… but while everyone else is happy and on holiday, we are the only ones who don’t get to enjoy it because we have to help out those people — that’s what we are paid for.

In my experience, the best thing we can do is to get brutally honest with ourselves about why we hate working in an office and then try out a few different things to see what is really for us before quitting our job.

A few quick wins you might want to test out are to improve the physical environment (e.g. get a different chair or desk), get a plant or perhaps a lamp, and see if that helps.

Another alternative

One of the best things I’ve done for myself over the years has been to learn to freelance. I’ve used my skill set and experience with digital marketing to earn a decent income, not only from the comfort of my own home but from paradise.

I hate working in an office

Contrary to many other people you might see online, I’m not a full-time traveler. I’ve traveled a lot over the years but rather than constantly moving, I’ve found a nice spot in the sun that I now call home.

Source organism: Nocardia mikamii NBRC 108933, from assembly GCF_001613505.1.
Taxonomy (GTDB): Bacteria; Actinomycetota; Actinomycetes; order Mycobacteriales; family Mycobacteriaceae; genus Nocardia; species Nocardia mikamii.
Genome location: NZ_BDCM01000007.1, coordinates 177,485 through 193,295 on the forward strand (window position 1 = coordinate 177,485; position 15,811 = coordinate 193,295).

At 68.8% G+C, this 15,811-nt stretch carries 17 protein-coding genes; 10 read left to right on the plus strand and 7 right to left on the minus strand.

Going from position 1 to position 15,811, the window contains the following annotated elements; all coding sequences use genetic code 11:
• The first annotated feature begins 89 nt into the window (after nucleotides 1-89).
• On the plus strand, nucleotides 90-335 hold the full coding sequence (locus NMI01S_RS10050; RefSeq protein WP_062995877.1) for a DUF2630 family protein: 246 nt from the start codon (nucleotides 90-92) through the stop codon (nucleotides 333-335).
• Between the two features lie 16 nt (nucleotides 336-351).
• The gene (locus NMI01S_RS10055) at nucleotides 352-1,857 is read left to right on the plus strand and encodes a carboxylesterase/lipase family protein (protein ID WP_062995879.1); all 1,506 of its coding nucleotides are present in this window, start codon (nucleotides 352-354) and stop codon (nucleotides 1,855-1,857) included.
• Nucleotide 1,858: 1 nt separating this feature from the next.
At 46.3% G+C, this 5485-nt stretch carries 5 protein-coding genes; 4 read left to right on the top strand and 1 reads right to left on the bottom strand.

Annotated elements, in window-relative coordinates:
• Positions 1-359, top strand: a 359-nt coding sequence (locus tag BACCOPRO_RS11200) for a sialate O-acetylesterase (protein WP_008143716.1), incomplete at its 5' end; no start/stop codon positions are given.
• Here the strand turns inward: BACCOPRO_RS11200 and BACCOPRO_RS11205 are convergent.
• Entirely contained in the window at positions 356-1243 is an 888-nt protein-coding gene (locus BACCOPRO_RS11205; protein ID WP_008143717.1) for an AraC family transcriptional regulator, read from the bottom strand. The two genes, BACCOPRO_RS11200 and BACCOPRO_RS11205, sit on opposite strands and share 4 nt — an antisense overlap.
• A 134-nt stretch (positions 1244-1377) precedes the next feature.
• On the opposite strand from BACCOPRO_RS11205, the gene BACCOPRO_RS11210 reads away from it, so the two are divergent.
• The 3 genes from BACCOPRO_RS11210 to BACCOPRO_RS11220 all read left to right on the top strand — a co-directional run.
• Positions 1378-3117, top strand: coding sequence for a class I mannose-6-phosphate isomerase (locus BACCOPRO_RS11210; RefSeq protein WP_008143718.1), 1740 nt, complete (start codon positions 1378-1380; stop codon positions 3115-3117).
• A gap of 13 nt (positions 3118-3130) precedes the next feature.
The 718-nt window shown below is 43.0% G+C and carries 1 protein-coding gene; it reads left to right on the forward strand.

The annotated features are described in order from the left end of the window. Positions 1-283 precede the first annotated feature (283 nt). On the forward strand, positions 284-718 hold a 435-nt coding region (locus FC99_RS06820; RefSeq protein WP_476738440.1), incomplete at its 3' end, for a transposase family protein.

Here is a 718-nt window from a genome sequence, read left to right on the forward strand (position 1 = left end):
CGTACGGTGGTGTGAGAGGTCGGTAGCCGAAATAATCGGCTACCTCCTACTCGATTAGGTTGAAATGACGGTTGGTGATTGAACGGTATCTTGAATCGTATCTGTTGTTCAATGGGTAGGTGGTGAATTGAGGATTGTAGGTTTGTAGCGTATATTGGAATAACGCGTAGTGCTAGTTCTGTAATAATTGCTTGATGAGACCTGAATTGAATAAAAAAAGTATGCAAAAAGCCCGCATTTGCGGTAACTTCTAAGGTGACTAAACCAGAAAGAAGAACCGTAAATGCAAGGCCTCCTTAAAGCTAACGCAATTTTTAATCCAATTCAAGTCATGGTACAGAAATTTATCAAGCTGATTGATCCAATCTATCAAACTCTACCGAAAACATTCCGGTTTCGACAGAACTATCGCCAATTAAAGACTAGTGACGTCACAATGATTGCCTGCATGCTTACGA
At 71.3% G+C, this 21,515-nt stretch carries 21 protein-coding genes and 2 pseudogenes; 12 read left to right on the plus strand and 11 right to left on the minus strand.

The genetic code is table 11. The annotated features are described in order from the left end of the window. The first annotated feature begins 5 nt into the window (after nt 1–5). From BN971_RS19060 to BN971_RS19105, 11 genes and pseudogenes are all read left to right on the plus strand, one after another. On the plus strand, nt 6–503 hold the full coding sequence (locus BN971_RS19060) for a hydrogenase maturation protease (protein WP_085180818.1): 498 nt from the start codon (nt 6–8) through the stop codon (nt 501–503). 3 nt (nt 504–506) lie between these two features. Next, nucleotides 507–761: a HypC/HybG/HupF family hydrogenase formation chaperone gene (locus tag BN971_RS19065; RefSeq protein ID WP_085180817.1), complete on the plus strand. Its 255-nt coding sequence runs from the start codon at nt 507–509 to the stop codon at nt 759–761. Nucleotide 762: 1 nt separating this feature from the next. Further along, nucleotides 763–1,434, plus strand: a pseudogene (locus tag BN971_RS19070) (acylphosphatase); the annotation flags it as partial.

The weather is almost always good, things like traveling, food, my home, and other living costs are surprisingly affordable.

..and freedom! Let’s not forget the freedom.

One reader described it as:

  • Freedom from going to an office and answering to managers
  • Freedom of having your own routine where I don’t answer to a lot of people
  • Freedom to take a holiday whenever you want to
  • Freedom to work from cafes, in your shorts

I’m one of those weirdos that think freelancing isn’t the best choice as a career, for the rest of our work life, until we are ready to retire. BUT it has two great functions.

It helps us realize that we can do WAY more than we thought we were capable of and it allows us to experience a whole new world with more freedom. In this world, you get to pick which type of freedom (“freedoms”) are for you. 

You get to design your work life in exactly the way you want to but on the other hand, the challenge is that we have more choices to pick between.

Work on the beach or visit your family? 

Take an extended weekend and an impulsive trip to the beach?